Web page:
The effect of verb aspect on cognitive dissonance and social influence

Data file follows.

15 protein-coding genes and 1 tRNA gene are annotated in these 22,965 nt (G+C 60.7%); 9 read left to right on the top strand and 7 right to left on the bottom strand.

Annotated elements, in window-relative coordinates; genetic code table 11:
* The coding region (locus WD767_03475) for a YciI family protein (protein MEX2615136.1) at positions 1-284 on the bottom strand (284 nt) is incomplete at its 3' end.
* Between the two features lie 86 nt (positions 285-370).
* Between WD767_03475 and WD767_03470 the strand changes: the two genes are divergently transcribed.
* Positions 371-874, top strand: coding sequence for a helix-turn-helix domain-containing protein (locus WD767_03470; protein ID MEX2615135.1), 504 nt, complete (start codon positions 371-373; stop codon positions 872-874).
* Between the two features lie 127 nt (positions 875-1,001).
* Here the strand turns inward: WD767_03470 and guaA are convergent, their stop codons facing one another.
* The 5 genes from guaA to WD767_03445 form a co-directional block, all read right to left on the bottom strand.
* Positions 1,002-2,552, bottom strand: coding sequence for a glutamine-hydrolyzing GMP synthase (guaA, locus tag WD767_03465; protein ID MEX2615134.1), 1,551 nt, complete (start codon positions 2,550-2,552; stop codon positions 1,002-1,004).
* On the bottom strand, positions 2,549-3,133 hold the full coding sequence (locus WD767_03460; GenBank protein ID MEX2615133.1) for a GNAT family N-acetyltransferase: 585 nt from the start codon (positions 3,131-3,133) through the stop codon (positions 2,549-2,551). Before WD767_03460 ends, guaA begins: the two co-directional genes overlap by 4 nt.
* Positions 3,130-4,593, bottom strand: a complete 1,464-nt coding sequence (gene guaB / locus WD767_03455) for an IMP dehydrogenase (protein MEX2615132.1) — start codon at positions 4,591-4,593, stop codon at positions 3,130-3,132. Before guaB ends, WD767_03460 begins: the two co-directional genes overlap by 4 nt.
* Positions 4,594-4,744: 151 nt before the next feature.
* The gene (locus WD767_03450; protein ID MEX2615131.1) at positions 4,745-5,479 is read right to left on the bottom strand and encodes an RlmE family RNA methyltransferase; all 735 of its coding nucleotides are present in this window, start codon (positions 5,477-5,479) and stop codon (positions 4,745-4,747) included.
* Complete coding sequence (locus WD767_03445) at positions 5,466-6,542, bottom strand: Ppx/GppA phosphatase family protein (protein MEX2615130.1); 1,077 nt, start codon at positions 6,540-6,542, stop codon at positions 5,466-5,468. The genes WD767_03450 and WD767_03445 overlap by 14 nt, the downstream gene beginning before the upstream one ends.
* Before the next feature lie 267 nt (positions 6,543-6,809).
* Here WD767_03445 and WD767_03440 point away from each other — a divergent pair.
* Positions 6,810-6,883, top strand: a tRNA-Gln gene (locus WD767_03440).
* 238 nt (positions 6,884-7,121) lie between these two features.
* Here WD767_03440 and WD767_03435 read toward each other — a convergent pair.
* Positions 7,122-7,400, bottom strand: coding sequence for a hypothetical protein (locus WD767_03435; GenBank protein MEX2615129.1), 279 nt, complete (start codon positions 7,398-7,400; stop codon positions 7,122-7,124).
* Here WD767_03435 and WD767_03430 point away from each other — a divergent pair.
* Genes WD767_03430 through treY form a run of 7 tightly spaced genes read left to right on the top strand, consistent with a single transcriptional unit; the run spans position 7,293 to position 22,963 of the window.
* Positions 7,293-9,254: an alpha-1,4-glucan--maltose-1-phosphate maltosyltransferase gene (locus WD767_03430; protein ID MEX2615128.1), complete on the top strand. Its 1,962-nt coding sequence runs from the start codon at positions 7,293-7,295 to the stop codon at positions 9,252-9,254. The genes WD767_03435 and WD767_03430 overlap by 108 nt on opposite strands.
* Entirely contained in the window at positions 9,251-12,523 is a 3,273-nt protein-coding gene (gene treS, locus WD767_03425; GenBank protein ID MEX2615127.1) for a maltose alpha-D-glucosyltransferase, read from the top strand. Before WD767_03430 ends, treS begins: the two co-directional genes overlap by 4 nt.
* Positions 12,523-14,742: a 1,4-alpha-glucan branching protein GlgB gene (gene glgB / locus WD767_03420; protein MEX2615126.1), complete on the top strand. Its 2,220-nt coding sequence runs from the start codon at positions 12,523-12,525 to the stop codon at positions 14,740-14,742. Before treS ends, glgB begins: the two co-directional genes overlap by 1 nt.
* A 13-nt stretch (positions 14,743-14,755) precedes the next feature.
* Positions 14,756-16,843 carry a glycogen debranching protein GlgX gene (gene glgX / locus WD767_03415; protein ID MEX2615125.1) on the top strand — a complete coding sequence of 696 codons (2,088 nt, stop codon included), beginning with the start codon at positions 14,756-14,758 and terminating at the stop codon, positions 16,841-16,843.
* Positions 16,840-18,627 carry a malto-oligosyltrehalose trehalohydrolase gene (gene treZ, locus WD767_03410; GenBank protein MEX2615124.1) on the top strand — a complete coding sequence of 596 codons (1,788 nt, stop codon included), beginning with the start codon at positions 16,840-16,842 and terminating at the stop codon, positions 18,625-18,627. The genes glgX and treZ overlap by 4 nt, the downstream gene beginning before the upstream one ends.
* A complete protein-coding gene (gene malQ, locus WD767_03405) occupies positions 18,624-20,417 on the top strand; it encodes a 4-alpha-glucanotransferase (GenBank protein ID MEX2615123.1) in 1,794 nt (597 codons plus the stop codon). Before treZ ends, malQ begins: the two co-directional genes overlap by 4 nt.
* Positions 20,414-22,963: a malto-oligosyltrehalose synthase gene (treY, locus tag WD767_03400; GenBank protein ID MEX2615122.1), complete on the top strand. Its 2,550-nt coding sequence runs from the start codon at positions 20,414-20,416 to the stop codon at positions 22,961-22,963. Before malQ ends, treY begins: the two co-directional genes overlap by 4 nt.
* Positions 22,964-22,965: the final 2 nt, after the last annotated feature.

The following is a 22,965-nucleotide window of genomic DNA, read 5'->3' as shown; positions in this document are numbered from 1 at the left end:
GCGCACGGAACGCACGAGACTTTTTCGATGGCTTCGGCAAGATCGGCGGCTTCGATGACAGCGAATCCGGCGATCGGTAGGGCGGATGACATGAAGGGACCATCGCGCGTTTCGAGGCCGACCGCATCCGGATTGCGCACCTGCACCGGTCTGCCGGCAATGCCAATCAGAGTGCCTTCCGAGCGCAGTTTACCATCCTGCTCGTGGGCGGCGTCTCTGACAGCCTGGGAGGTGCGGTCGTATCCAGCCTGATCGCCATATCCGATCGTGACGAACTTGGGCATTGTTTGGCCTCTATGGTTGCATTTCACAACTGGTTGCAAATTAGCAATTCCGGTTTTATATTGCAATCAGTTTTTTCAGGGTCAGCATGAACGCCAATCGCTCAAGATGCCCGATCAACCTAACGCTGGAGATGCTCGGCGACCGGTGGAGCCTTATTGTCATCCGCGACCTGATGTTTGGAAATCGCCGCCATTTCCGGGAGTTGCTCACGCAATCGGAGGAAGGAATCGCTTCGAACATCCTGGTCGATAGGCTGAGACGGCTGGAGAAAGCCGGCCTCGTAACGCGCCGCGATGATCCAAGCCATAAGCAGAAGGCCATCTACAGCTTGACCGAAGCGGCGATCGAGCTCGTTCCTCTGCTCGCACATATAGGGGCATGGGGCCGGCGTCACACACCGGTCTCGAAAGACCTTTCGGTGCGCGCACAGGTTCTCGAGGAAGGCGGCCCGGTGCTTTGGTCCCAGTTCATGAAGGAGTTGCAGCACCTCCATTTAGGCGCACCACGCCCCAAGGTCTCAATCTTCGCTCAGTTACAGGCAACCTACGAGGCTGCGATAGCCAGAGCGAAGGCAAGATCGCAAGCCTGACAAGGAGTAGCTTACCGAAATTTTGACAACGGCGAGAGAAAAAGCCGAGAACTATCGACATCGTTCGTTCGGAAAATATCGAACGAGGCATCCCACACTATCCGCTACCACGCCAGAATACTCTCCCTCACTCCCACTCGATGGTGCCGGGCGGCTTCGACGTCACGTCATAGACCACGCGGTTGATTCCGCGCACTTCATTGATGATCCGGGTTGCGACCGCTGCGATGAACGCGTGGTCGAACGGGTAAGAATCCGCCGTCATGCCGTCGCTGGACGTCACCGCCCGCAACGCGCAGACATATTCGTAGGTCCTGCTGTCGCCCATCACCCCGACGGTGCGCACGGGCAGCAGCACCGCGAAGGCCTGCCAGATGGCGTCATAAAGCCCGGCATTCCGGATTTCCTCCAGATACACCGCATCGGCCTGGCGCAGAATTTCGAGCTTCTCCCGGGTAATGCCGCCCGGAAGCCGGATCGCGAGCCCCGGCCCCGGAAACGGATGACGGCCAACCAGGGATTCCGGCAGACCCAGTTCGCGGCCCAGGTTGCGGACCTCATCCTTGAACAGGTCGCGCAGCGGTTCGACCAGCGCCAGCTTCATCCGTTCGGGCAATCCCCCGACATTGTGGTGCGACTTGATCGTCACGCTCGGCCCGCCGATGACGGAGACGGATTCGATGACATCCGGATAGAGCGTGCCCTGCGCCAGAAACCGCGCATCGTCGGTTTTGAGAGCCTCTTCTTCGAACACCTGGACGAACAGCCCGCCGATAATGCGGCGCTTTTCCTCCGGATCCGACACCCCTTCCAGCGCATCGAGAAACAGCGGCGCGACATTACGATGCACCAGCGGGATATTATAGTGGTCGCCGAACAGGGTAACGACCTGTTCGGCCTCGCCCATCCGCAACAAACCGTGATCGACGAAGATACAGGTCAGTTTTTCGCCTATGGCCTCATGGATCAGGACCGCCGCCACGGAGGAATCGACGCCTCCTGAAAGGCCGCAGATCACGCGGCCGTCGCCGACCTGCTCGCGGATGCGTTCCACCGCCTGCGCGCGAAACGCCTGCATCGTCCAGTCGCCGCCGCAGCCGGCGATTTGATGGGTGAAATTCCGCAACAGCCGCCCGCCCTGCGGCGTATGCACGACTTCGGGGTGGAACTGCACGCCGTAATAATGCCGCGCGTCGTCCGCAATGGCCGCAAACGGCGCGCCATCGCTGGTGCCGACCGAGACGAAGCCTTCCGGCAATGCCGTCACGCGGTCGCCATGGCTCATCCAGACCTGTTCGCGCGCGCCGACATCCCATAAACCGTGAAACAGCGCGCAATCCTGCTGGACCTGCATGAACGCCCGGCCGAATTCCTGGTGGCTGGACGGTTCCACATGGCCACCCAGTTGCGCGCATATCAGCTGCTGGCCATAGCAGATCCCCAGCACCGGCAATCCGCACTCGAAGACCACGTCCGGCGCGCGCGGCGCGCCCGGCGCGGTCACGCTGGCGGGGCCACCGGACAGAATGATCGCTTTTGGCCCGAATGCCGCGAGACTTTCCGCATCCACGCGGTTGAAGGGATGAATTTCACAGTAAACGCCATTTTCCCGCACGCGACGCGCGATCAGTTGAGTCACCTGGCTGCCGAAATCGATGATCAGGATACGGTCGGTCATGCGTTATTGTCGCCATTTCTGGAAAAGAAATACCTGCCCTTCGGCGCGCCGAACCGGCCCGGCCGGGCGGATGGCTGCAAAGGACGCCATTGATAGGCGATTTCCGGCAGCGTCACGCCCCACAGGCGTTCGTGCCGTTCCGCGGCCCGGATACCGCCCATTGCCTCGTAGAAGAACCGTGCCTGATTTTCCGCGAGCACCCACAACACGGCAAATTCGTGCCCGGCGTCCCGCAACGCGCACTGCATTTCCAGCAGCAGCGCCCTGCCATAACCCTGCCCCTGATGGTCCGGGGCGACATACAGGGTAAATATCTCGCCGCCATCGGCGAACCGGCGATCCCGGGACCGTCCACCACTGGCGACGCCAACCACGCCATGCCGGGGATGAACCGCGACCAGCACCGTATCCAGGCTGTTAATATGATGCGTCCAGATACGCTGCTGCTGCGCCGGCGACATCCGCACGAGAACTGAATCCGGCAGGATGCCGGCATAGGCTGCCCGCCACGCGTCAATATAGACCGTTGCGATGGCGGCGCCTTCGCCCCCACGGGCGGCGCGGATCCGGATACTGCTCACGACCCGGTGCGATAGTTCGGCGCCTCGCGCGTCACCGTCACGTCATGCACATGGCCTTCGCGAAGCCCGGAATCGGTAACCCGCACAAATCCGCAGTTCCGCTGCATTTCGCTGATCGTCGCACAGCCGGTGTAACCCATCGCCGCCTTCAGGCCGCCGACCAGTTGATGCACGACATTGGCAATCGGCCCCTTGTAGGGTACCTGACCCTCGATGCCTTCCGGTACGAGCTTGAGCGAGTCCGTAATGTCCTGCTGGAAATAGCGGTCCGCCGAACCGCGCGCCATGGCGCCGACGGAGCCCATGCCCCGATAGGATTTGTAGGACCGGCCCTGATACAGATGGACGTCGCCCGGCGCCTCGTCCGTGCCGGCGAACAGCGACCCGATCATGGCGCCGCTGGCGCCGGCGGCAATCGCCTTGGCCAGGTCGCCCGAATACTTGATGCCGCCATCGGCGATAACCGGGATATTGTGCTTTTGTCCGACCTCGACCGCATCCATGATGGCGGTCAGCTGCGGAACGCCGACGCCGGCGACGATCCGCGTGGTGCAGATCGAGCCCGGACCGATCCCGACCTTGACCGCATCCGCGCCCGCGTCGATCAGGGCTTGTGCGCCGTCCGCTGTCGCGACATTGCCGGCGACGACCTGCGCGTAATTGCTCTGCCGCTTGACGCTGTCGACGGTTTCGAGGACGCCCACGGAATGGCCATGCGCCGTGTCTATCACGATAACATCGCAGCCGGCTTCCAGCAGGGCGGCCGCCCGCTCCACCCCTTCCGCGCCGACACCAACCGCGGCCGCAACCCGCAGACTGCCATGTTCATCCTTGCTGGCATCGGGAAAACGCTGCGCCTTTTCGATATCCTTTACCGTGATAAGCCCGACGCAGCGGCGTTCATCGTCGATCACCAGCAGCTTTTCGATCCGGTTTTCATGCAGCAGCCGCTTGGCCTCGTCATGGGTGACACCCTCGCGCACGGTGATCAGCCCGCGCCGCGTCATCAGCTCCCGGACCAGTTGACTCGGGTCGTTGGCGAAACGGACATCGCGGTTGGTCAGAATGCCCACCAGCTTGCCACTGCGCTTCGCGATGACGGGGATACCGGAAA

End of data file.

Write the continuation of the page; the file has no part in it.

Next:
The present research addresses whether describing a prior decision-making act as ongoing using the imperfective verb aspect (rather than describing it as completed using the perfective verb aspect) influences attitudes toward the decision and tendencies to make similar decisions. In Experiment 1, participants who described their prior decision-making act using the perfective (vs. imperfective) aspect indicated greater decision satisfaction (i.e., a larger preference for their chosen over the unchosen alternative). In Experiment 2, participants viewed the decision to agree to a small request in the perfective (vs. imperfective) aspect and were then asked a larger, more costly request. Though it was expected that participants who viewed the perfective (vs. imperfective) in their descriptions would demonstrate more compliance, the results suggested verb aspect had no effect on compliance. All told, the present research provides mixed evidence for understanding how subtle language features shapes basic thought processes, but may hold important implications for understanding cognitive dissonance and decision-making processes.